Degree Name

Master of Engineering Research


School of Civil, Mining and Environmental Engineering


The natural flow regime is vulnerable to both climate variability and human activities. Therefore, understanding the hydrological alteration and the effects of climate and human factors is crucial for future water resources management and environmental sustainability. Dongting Lake, the second largest freshwater lake in China, is characterized by rapid changing hydrological conditions suffering from both climate and human impacts. The aim of this thesis is to examine the extent to which natural flow regimes have been changed in Dongting Lake under the combined effects of climate and human impacts, as well as to quantify the respective effects of climatic variabilities and human activities on streamflow.

The Indicators of Hydrologic Alteration are used to investigate the pre- and post-dam hydrologic changes in flow magnitude, frequency, duration, timing and rate of change at the annual, quarterly, monthly, weekly and daily scales. Results show that the natural flow regime in Dongting Lake has been changed noticeably following the regulations of Three Gorge Dam (TGD) and Gezhouba Dam (GD), and the changes become more significant after the regulation of TGD. The lake has suffered from long-term water resource losses with remarkably reduced annual flow after the impounding of the two dams. From January to March, the monthly flow has become marginally higher than the natural situation, while it is substantially dampened in the remaining nine months. There are minor magnitude increases in the daily, weekly, monthly and quarterly minimum flows, while significant decreases are identified in extreme high flow at various time scales. Besides, the timing of extreme water conditions, frequency and duration of high and low pulses have also been modified to different extents. Furthermore, the rates of both hydrograph rise and fall have been significantly reduced following TGD, whereas flow has become flashier with more frequent hydrograph reversals.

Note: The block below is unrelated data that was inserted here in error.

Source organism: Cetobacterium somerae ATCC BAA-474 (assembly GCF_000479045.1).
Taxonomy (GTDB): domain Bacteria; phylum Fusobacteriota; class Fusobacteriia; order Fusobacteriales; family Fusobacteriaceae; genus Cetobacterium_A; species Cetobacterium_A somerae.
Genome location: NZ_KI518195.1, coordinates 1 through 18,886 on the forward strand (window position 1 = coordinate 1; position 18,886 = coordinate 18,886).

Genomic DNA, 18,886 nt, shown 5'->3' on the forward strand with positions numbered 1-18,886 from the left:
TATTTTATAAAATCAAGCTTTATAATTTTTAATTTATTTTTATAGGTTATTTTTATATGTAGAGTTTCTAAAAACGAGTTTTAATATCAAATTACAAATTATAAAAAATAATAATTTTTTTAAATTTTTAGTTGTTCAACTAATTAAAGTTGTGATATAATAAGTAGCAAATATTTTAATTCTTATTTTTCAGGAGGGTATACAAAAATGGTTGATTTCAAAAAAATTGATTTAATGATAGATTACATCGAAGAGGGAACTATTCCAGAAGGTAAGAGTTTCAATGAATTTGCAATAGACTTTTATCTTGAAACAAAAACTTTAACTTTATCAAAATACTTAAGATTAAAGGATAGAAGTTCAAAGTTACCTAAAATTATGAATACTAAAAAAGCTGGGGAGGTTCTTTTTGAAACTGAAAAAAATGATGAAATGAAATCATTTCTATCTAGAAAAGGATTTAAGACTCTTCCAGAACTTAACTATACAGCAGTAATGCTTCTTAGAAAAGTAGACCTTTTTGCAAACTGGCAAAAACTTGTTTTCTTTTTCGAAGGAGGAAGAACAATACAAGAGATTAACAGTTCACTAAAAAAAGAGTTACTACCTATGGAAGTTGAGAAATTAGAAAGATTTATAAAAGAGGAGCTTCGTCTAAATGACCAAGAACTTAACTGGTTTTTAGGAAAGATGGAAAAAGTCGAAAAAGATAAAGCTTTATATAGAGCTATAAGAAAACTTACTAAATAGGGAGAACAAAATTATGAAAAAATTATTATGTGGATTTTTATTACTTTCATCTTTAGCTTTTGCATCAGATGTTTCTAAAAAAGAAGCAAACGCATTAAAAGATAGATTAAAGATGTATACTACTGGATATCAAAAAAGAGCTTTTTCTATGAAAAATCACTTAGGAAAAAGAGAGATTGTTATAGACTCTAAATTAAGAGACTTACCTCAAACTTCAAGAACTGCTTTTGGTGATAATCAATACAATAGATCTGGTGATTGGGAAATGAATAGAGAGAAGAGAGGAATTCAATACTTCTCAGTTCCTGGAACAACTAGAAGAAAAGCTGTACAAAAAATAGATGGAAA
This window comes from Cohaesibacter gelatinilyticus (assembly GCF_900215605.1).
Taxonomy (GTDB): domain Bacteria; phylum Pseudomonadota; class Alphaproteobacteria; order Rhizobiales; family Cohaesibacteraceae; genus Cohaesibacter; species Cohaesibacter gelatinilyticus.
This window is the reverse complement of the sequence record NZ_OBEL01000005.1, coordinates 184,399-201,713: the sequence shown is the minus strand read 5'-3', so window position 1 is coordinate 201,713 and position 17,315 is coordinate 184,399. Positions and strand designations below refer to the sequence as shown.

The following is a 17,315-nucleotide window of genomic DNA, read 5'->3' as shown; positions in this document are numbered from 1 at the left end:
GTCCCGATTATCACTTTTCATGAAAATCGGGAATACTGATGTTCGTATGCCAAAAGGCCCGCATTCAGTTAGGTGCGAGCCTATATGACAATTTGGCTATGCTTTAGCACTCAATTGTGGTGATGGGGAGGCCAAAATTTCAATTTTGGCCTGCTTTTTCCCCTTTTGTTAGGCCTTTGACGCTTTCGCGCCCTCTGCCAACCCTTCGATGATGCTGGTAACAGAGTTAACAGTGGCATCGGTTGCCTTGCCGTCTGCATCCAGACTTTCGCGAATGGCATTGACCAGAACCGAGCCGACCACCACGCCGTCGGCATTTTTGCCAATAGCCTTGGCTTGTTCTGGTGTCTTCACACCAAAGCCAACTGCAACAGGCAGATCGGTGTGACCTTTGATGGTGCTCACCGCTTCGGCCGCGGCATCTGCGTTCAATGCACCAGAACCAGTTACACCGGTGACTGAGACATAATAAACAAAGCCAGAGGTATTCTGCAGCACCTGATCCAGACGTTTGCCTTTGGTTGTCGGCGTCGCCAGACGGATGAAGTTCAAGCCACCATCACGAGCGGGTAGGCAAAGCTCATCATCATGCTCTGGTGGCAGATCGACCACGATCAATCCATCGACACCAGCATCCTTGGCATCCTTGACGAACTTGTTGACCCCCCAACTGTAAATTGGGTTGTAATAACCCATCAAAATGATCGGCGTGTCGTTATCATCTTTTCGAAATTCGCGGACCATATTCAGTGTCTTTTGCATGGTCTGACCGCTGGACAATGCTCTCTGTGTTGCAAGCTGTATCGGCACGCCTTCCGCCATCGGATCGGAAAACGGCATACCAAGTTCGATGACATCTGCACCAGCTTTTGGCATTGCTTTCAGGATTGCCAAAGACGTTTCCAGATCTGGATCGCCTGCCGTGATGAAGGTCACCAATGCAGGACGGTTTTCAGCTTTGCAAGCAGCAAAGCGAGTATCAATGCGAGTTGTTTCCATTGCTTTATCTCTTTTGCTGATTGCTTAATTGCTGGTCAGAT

The Budyko-based decomposition and runoff sensitivity methods are used to quantitatively assess the respective impact of climatic variations and human activities on streamflow alteration over the five study regions. The two methods yield very close results that indicate that both climate and human activities are the combined driving factors that change the streamflow. During the first-impacted period (1982-2002), streamflow over Xiangjiang, Zishui, Yuanjiang, and the Whole basin increased to various extents while streamflow over Lishui decrease slightly. Climate change or variability acts as a decisive role in contributing 59.5%~72.3% of the total changes in annual streamflow, while human activities accounts for 27.7%~40.5%. During the second-impacted period (2003-2014), streamflow over all the five regions show a decrease resulted from both climate and human impacts, with human-induced and climate-induced changes in annual streamflow contributing 57.3%~72.2% and 27.8%~42.7% of the overall changes in annual streamflow, respectively.



Unless otherwise indicated, the views expressed in this thesis are those of the author and do not necessarily represent the views of the University of Wollongong.